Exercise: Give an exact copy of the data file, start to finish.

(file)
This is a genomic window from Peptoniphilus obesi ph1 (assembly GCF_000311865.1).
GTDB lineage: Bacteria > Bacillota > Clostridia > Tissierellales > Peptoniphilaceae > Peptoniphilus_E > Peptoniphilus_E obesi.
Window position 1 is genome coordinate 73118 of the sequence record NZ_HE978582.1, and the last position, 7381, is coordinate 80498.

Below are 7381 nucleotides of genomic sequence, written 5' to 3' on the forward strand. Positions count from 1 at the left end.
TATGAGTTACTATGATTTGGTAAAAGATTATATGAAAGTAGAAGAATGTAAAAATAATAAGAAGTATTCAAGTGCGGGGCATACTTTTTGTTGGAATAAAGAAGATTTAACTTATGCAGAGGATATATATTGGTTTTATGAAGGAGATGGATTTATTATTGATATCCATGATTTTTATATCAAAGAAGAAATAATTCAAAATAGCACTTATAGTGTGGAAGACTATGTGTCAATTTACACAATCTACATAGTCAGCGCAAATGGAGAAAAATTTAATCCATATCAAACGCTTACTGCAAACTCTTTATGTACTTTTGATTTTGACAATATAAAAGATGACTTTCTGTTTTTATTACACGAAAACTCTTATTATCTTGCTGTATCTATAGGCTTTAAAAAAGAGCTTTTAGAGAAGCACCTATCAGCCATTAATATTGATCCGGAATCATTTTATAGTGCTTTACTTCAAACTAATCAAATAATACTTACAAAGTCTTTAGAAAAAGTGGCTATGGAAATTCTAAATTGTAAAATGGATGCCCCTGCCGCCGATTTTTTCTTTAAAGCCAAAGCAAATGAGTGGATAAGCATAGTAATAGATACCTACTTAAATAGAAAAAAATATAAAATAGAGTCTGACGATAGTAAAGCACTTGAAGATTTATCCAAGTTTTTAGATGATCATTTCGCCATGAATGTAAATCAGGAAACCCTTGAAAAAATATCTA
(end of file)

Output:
This is a genomic window from Peptoniphilus obesi ph1 (assembly GCF_000311865.1).
GTDB lineage: Bacteria > Bacillota > Clostridia > Tissierellales > Peptoniphilaceae > Peptoniphilus_E > Peptoniphilus_E obesi.
Window position 1 is genome coordinate 73118 of the sequence record NZ_HE978582.1, and the last position, 7381, is coordinate 80498.

Below are 7381 nucleotides of genomic sequence, written 5' to 3' on the forward strand. Positions count from 1 at the left end.
TATGAGTTACTATGATTTGGTAAAAGATTATATGAAAGTAGAAGAATGTAAAAATAATAAGAAGTATTCAAGTGCGGGGCATACTTTTTGTTGGAATAAAGAAGATTTAACTTATGCAGAGGATATATATTGGTTTTATGAAGGAGATGGATTTATTATTGATATCCATGATTTTTATATCAAAGAAGAAATAATTCAAAATAGCACTTATAGTGTGGAAGACTATGTGTCAATTTACACAATCTACATAGTCAGCGCAAATGGAGAAAAATTTAATCCATATCAAACGCTTACTGCAAACTCTTTATGTACTTTTGATTTTGACAATATAAAAGATGACTTTCTGTTTTTATTACACGAAAACTCTTATTATCTTGCTGTATCTATAGGCTTTAAAAAAGAGCTTTTAGAGAAGCACCTATCAGCCATTAATATTGATCCGGAATCATTTTATAGTGCTTTACTTCAAACTAATCAAATAATACTTACAAAGTCTTTAGAAAAAGTGGCTATGGAAATTCTAAATTGTAAAATGGATGCCCCTGCCGCCGATTTTTTCTTTAAAGCCAAAGCAAATGAGTGGATAAGCATAGTAATAGATACCTACTTAAATAGAAAAAAATATAAAATAGAGTCTGACGATAGTAAAGCACTTGAAGATTTATCCAAGTTTTTAGATGATCATTTCGCCATGAATGTAAATCAGGAAACCCTTGAAAAAATATCTA